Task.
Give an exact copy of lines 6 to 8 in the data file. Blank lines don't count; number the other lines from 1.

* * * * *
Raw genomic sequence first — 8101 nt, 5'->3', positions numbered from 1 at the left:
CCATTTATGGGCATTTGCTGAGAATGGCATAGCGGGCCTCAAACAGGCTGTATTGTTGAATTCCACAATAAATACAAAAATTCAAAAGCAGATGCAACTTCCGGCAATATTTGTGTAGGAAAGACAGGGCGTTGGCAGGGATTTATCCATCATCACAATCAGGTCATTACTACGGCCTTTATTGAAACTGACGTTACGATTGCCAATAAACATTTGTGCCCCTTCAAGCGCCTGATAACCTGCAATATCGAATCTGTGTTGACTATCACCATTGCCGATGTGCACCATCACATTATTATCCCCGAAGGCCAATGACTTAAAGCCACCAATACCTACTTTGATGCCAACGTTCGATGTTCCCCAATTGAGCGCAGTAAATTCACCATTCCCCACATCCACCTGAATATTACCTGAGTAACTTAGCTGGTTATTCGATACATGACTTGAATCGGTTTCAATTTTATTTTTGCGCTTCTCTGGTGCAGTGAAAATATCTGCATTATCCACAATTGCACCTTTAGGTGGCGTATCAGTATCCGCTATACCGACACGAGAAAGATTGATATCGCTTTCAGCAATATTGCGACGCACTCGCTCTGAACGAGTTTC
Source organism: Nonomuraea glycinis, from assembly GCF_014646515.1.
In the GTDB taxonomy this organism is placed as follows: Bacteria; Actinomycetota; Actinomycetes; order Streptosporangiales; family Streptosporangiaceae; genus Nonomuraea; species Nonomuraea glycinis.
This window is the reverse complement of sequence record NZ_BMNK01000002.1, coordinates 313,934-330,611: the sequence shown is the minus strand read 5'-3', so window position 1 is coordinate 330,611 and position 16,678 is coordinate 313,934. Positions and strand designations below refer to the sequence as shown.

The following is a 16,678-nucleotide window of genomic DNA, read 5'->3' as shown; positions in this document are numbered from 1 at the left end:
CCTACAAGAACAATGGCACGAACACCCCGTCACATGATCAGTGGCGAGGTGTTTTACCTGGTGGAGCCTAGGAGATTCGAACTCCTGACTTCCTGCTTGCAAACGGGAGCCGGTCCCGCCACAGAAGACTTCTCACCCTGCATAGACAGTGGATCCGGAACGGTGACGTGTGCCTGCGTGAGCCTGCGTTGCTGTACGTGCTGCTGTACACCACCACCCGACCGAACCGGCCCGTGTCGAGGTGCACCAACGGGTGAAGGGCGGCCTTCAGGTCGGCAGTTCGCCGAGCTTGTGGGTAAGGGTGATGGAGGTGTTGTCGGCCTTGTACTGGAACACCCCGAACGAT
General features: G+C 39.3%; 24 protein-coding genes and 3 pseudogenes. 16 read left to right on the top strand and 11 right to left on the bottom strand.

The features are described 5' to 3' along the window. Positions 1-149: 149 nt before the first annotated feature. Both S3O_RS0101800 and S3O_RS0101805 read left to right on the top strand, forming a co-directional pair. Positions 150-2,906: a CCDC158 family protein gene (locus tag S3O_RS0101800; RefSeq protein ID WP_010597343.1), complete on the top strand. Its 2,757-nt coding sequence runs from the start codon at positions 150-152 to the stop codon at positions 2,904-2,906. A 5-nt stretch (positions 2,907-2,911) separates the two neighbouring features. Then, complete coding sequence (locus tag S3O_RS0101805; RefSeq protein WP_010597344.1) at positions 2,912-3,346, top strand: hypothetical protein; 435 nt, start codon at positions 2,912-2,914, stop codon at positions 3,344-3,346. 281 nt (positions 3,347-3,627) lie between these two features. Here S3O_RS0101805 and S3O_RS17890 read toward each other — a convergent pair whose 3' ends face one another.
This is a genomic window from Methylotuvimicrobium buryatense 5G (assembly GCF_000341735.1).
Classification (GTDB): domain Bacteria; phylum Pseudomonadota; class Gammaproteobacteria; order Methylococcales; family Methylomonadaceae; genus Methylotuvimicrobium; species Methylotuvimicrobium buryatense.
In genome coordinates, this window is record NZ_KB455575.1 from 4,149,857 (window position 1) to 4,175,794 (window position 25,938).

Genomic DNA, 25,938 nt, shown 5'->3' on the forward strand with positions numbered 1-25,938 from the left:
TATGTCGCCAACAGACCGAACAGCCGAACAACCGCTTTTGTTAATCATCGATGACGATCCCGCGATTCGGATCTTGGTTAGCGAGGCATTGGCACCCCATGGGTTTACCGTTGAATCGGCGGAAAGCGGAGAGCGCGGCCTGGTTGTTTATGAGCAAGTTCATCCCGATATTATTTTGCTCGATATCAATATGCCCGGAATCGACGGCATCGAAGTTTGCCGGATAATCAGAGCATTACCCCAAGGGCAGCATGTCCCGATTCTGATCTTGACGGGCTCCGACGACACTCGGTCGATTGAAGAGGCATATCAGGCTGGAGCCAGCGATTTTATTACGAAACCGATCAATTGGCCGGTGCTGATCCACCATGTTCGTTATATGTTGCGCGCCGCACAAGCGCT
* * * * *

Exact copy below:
The following is a 16,678-nucleotide window of genomic DNA, read 5'->3' as shown; positions in this document are numbered from 1 at the left end:
CCTACAAGAACAATGGCACGAACACCCCGTCACATGATCAGTGGCGAGGTGTTTTACCTGGTGGAGCCTAGGAGATTCGAACTCCTGACTTCCTGCTTGCAAACGGGAGCCGGTCCCGCCACAGAAGACTTCTCACCCTGCATAGACAGTGGATCCGGAACGGTGACGTGTGCCTGCGTGAGCCTGCGTTGCTGTACGTGCTGCTGTACACCACCACCCGACCGAACCGGCCCGTGTCGAGGTGCACCAACGGGTGAAGGGCGGCCTTCAGGTCGGCAGTTCGCCGAGCTTGTGGGTAAGGGTGATGGAGGTGTTGTCGGCCTTGTACTGGAACACCCCGAACGAT
General features: G+C 39.3%; 24 protein-coding genes and 3 pseudogenes. 16 read left to right on the top strand and 11 right to left on the bottom strand.